Ninth consecutive global sales record expected in 2018: Scotiabank
Stronger economic growth and replacement demand are expected to drive sales higher in North America and Western Europe, a new Scotiabank report said.
Global car sales increased 2.5% in 2017, as stronger-than-expected global economic activity lifted purchases to an eighth consecutive annual record, a new report from Scotiabank said.
A further acceleration in economic growth across all regions and healthy financial conditions are expected to boost sales 3% in 2018, Scotiabank’s latest Global Auto Report said, extending the sales cycle further.
“Robust sales gains over the past decade have lifted per capita global new vehicle penetration to the fastest pace since the 1950s,” the report said. “Record volumes are occurring at a time when the industry is undergoing significant technological disruption, which is leading many to suggest the internal combustion engine is about to be replaced as the industry benchmark.”
However, traditional-engine models still account for 99% of overall global sales, and are expected to continue to garner more than 90% of the global market in a decade, the report cautioned.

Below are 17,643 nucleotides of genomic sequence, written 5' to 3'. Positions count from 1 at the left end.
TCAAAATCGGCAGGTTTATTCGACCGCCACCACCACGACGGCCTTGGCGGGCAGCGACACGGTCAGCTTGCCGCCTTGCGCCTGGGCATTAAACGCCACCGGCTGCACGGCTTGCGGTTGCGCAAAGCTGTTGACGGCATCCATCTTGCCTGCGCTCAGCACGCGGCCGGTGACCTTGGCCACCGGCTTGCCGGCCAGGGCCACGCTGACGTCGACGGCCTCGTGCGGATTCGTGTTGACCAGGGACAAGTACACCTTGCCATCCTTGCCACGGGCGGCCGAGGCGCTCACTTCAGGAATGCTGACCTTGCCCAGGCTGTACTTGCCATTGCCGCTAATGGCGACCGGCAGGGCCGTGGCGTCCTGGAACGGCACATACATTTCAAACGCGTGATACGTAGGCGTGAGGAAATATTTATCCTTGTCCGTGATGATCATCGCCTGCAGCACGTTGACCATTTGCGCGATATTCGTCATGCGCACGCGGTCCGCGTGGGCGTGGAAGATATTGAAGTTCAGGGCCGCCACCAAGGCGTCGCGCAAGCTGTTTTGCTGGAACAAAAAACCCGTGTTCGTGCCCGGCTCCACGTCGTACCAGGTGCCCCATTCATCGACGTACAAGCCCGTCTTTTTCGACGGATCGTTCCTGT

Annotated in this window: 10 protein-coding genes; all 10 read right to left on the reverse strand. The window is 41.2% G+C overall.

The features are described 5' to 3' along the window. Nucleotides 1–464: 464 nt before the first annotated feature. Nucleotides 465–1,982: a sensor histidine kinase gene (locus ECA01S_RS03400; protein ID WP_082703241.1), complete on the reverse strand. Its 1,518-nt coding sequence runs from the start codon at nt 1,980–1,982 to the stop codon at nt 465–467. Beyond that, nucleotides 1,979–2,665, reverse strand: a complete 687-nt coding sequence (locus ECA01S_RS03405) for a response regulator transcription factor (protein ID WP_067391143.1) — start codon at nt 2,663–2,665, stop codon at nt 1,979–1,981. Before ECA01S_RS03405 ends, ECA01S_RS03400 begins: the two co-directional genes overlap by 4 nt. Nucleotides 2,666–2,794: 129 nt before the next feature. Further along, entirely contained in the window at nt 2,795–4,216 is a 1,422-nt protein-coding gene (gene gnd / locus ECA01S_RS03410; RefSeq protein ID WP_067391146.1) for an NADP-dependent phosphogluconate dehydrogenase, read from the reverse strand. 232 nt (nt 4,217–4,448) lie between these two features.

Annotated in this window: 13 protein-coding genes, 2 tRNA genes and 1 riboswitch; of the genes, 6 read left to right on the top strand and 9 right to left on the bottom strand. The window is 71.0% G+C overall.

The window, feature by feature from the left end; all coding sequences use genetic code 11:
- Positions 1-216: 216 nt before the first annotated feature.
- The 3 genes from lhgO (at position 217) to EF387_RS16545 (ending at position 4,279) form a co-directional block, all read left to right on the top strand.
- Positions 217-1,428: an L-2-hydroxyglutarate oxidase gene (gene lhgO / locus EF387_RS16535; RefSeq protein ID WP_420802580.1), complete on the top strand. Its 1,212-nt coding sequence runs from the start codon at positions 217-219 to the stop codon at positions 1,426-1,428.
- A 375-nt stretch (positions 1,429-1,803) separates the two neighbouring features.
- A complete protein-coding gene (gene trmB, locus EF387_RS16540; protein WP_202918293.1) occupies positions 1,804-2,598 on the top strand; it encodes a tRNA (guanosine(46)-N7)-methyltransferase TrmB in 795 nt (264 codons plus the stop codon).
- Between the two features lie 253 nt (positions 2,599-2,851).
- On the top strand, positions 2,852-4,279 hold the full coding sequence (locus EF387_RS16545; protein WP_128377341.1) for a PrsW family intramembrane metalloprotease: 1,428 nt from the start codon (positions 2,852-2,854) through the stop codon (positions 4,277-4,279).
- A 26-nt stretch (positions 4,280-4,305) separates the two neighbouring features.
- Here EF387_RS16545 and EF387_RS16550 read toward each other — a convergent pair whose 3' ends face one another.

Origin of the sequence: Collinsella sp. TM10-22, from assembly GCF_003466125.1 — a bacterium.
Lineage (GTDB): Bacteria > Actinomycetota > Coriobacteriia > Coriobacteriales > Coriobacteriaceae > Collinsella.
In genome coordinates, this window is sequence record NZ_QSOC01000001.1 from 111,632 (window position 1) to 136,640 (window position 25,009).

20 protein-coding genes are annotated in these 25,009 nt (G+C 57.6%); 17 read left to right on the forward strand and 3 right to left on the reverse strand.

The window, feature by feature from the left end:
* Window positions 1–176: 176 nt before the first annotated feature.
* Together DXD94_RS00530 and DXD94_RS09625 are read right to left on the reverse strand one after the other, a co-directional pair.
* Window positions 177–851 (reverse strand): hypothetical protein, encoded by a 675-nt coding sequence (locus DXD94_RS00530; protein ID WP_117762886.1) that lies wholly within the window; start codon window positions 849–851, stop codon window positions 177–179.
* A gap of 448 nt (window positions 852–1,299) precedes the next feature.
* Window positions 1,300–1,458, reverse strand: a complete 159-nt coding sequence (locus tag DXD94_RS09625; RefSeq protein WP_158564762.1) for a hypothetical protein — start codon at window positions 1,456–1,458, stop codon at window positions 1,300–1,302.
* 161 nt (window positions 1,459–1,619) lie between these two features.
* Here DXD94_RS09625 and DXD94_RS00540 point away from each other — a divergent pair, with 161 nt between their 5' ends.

The mature G7 nations represent nearly half of global auto purchases, Scotiabnak said, but with their sales projected to advance only 1.5% in 2018, these markets are likely to constitute roughly 20% of the increase in global volumes this year. “We expect sales in the key U.S. market to climb to 17.4 million units this year, bolstered by strengthening economic growth, accelerating income gains and the best vehicle affordability of the past decade,” Scotiabank said. “Our view differs from the consensus, which believes that U.S. passenger vehicle sales peaked in 2016 and is set to decline to less 17 million units this year. However, this perspective neglects the fact that last year’s decline in U.S. sales were driven by a fall-off in business purchases, as daily rental companies bought fewer vehicles due to excessive inventories and falling demand, a development unlikely to be repeated in 2018.”